On Monday, residents began moving into 10 new beds at the Thomson Centre.
The move is a good start, but more must be done to address the need for affordable long-term care, said Jan Stick, the NDP’s MLA for Riverdale South.
The centre opened in 1993 as a long-term care facility with plans for 44 beds. But the building was beset with water leaks and mould problems, leading it to be shut in 2002.
The Thomson Centre came to host offices and various therapists. After numerous delays, 18 beds opened last summer.
The centre’s new residents are coming from Whitehorse General Hospital, the community and other care facilities.
There are plans to open 16 or 17 additional beds, said Liris Smith, the Health department’s director of care and community.
Health Minister Doug Graham recently indicated his government plans to hike the price paid by long-term care residents. Stick called on him to clarify his plans.
“All Yukoners deserve access to long-term care, regardless of how much they can pay,” she said.
Graham was unavailable for comment before the News’ deadline.
There are approximately 20 people across the Yukon on a waiting list for long-term care, said Smith. In 2007, the waiting list was roughly the same.
This shortage of long-term beds means there is less space available at the hospital for acute care.
And there are no beds designated for palliative care in the Yukon, said Cathy Routledge, outgoing executive director of Hospice Yukon.
“The beds have been a missing piece for a very long time,” she said.
It means hospitals “don’t have acute beds when you need them,” she said. “So where are you putting the really sick people?”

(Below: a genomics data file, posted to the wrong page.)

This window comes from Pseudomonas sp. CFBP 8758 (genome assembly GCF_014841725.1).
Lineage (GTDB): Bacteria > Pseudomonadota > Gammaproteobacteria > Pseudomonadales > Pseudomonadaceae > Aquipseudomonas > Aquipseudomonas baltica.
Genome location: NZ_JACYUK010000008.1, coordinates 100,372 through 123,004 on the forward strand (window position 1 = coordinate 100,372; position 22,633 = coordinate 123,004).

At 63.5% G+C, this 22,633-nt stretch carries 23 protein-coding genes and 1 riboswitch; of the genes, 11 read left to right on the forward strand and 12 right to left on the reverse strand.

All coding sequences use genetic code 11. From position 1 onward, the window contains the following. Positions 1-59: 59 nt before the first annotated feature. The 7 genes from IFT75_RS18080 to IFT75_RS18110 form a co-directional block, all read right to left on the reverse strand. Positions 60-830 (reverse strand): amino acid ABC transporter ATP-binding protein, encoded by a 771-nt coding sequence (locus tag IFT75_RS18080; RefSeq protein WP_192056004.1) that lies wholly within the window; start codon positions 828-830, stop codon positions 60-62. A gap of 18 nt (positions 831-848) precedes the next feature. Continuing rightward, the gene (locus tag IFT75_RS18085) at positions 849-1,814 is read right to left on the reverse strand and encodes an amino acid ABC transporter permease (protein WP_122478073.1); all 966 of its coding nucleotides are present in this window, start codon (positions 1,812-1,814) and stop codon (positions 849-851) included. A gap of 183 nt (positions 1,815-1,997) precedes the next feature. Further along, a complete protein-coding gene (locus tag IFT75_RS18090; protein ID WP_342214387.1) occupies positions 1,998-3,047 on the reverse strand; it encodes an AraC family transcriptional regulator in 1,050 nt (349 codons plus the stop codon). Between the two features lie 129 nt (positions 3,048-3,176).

As the population ages, this problem will also grow. Before, many people left the Yukon when they retired, said Routledge. Now, not only are people staying, but more are also coming here to retire.
Health and Social Services has a palliative care team that travels throughout the territory. But patients dying in hospital, and their families, need a different form of care.
Not all nurses are gifted in working with dying people, and not all have been trained for the situation. Those who care for dying people well are “like shining lights” during an extremely stressful time, said Marilyn Wolovick, executive director of Many Rivers Counselling and Support Services.
Wolovick’s husband died last September at Whitehorse General Hospital. A cancer patient, he spent the last month of his life in the surgical ward. The ward was busy and stressful.
Wolovick felt she “had to be advocating all the time.” One of his remaining pleasures was taking a bath, an activity that required two people. He wasn’t able to receive one very often.
Ideally, she would like a place where families can stay with individuals who are dying, she said.
The family’s needs are also important, said Allanna Wieb. Her partner of almost 20 years, David Amirault, died just over three years ago at Whitehorse General.
Palliative care made all the difference. David had leukemia, and he did not like the sight of blood. So the palliative doctor had his bed made with chocolate brown sheets, so if there was blood, it would be harder to see.
Extra care made sure “the family could just love him and be with him,” she said. “I don’t know if I would physically be able to take care of him.”
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